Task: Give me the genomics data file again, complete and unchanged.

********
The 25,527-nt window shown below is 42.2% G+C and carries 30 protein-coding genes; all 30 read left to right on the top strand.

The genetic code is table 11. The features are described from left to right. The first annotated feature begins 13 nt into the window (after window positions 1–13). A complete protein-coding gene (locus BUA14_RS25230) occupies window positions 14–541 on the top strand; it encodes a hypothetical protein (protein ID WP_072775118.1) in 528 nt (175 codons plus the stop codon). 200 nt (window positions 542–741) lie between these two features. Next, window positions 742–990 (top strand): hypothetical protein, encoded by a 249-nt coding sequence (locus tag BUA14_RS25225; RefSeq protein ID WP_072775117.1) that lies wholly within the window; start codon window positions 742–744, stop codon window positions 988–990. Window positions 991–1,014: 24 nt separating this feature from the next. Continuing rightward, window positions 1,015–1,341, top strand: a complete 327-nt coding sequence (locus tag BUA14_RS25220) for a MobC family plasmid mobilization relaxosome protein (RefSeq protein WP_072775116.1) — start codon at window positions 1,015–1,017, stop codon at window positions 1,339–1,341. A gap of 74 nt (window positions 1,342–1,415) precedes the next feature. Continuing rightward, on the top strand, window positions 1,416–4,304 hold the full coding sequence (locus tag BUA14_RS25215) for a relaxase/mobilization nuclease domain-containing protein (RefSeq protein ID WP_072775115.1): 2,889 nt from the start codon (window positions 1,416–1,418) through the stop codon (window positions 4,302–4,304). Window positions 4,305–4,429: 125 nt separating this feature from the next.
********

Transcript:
The 25,527-nt window shown below is 42.2% G+C and carries 30 protein-coding genes; all 30 read left to right on the top strand.

The genetic code is table 11. The features are described from left to right. The first annotated feature begins 13 nt into the window (after window positions 1–13). A complete protein-coding gene (locus BUA14_RS25230) occupies window positions 14–541 on the top strand; it encodes a hypothetical protein (protein ID WP_072775118.1) in 528 nt (175 codons plus the stop codon). 200 nt (window positions 542–741) lie between these two features. Next, window positions 742–990 (top strand): hypothetical protein, encoded by a 249-nt coding sequence (locus tag BUA14_RS25225; RefSeq protein ID WP_072775117.1) that lies wholly within the window; start codon window positions 742–744, stop codon window positions 988–990. Window positions 991–1,014: 24 nt separating this feature from the next. Continuing rightward, window positions 1,015–1,341, top strand: a complete 327-nt coding sequence (locus tag BUA14_RS25220) for a MobC family plasmid mobilization relaxosome protein (RefSeq protein WP_072775116.1) — start codon at window positions 1,015–1,017, stop codon at window positions 1,339–1,341. A gap of 74 nt (window positions 1,342–1,415) precedes the next feature. Continuing rightward, on the top strand, window positions 1,416–4,304 hold the full coding sequence (locus tag BUA14_RS25215) for a relaxase/mobilization nuclease domain-containing protein (RefSeq protein ID WP_072775115.1): 2,889 nt from the start codon (window positions 1,416–1,418) through the stop codon (window positions 4,302–4,304). Window positions 4,305–4,429: 125 nt separating this feature from the next.